• Snakeroot. Found in the shade of the woodland on the Panther Hollow Trail, Snakeroot’s dark green leaves are contrasted by puffy white flowers that are fuzzy to the touch.
  • Pokeweed. This plant can reach heights of 10 feet and is adorned with clusters of reddish-purple berries.
  • White Baneberry or Doll’s Eyes. Identify this plant by its white berries with a black center.
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Pokeweed in Schenley Park

Learn more about exploring and discovering your parks through the bi-weekly “Let’s Talk About Parks” segment in the Pittsburgh Post-Gazette. The next feature, set to print September 23rd, features biking in Frick Park!

Lauryn Stalter for the Pittsburgh Park Conservancy

Pardon the Dust: Park Projects in Progress

Pardon the Dust: Park Projects in Progress

The new Frick Environmental Center

Back in 2002, fire consumed the much-loved Frick Environmental Center, the learning space that welcomed families and park-goers at the Beechwood Boulevard entrance of Frick Park. This week, twelve years (almost to the day!) after that fire, the Pittsburgh Parks Conservancy, in collaboration with the City of Pittsburgh, brought in the hard hats to begin phase one of construction of the new Center.

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Hats off for the rebuilding of the Frick Environmental Center!

The new Environmental Center, to occupy the very same footprint of the old, burnt Center, will be filled to the brim with the awesome spirit of learning that our education staff inspires in everyone who visits the park. Built on a foundation of community input, the design of the new Center works in tandem with its woody setting, incorporating state-of-the-art sustainability design to soften its impact on the land. The building will:

  • Meet Living Building Challenge and LEED Platinum standards.
  • Use 40% less energy than a typical building of its size in the northeast.
  • Power all electrical systems via solar panels.
  • Filter and treat all wastewater before releasing it naturally on site.
  • Be constructed using materials that are produced locally (whenever possible) and safe for both humans and the environment.
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First grade summer campers planted flowers to make the temporary trailers they currently use for indoor camp time a little homier.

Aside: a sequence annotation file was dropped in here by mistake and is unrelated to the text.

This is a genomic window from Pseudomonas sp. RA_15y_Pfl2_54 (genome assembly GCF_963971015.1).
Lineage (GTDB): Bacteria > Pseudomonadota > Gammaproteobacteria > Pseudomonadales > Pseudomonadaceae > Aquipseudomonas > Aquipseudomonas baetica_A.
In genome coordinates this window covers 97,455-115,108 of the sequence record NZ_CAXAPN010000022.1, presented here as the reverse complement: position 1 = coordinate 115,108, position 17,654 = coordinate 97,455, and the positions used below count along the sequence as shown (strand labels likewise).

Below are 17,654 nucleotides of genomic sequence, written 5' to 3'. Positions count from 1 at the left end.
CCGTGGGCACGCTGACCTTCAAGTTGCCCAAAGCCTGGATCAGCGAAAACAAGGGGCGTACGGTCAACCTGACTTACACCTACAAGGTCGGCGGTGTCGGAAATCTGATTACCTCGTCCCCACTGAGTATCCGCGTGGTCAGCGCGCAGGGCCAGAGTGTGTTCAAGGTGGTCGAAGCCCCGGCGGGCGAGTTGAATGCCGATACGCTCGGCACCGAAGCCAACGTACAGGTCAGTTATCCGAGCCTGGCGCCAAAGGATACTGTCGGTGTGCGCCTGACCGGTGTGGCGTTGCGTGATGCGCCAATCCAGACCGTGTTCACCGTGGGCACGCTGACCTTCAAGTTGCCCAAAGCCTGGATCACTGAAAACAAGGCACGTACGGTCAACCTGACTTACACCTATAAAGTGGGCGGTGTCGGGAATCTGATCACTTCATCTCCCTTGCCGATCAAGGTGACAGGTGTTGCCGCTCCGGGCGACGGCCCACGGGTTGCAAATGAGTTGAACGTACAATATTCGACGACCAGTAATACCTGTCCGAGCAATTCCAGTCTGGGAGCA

We will be posting regular project updates on our website and marking any trail closures around the site as they happen. For general information on the project, we invite you to read our Frequently Asked Questions page and explore our website.

While we work on this exciting project, we will still be teaching hundreds of Pittsburgh-area kids about stream ecology, tree identification, and enjoying the parks. Join in by attending one of our upcoming Urban EcoSteward trainings!

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High school Young Naturalists pose with Mayor Peduto on a walking tour near the site of the new Frick Environmental Center.

Schenley Park green infrastructure

Since we last wrote about the bike lane installation in Schenley Park, the Beacon Street demonstration project has really started to pick up steam. After the recent installation of the meadow (establishing itself now), the next step, infiltration trenches, has begun.

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The infiltration system that is being installed between Beacon and Bartlett will capture and hold rainwater longer than if that water was allowed to keep rolling downhill. During big rain events, the trenches will help to sop up and slowly percolate this water back into the surrounding meadow, lightening the burden on overworked sewers.

IMG_4312[1]These improvements — the meadow and trenches — are part of the larger effort to restore the Panther Hollow Watershed in Schenley Park. By using soil and plant roots to naturally filter water, we are preventing pollutants from roadways and sewers from finding their way into our water system and helping to address the issue of combined sewer overflow.

Watch as this project moves along quickly this summer! We’ll be posting regular updates of the Beacon/Bartlett site project on our website, as well as updates on greening the Bob O’Connor Golf Course greens, the next step in the Panther Hollow restoration.